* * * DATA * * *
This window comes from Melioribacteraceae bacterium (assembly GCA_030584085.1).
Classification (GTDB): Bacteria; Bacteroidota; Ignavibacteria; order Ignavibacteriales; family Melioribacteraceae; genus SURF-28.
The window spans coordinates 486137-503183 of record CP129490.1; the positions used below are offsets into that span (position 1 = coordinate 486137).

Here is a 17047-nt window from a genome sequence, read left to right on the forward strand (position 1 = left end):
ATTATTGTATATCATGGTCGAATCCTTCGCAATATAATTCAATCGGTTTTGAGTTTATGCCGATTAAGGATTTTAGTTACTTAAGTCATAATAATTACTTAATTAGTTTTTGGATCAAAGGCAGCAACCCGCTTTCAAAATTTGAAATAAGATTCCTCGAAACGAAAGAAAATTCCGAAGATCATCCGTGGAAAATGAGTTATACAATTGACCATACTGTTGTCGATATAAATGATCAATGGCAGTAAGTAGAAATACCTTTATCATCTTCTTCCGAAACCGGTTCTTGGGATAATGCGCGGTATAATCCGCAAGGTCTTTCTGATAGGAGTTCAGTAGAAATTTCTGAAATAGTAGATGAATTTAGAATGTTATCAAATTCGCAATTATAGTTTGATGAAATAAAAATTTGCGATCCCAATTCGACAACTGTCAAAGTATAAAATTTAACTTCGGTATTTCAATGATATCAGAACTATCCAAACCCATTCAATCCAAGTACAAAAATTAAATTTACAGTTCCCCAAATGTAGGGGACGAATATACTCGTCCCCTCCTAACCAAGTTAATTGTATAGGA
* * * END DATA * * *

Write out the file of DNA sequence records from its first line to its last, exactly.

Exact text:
This window comes from Melioribacteraceae bacterium (assembly GCA_030584085.1).
Classification (GTDB): Bacteria; Bacteroidota; Ignavibacteria; order Ignavibacteriales; family Melioribacteraceae; genus SURF-28.
The window spans coordinates 486137-503183 of record CP129490.1; the positions used below are offsets into that span (position 1 = coordinate 486137).

Here is a 17047-nt window from a genome sequence, read left to right on the forward strand (position 1 = left end):
ATTATTGTATATCATGGTCGAATCCTTCGCAATATAATTCAATCGGTTTTGAGTTTATGCCGATTAAGGATTTTAGTTACTTAAGTCATAATAATTACTTAATTAGTTTTTGGATCAAAGGCAGCAACCCGCTTTCAAAATTTGAAATAAGATTCCTCGAAACGAAAGAAAATTCCGAAGATCATCCGTGGAAAATGAGTTATACAATTGACCATACTGTTGTCGATATAAATGATCAATGGCAGTAAGTAGAAATACCTTTATCATCTTCTTCCGAAACCGGTTCTTGGGATAATGCGCGGTATAATCCGCAAGGTCTTTCTGATAGGAGTTCAGTAGAAATTTCTGAAATAGTAGATGAATTTAGAATGTTATCAAATTCGCAATTATAGTTTGATGAAATAAAAATTTGCGATCCCAATTCGACAACTGTCAAAGTATAAAATTTAACTTCGGTATTTCAATGATATCAGAACTATCCAAACCCATTCAATCCAAGTACAAAAATTAAATTTACAGTTCCCCAAATGTAGGGGACGAATATACTCGTCCCCTCCTAACCAAGTTAATTGTATAGGA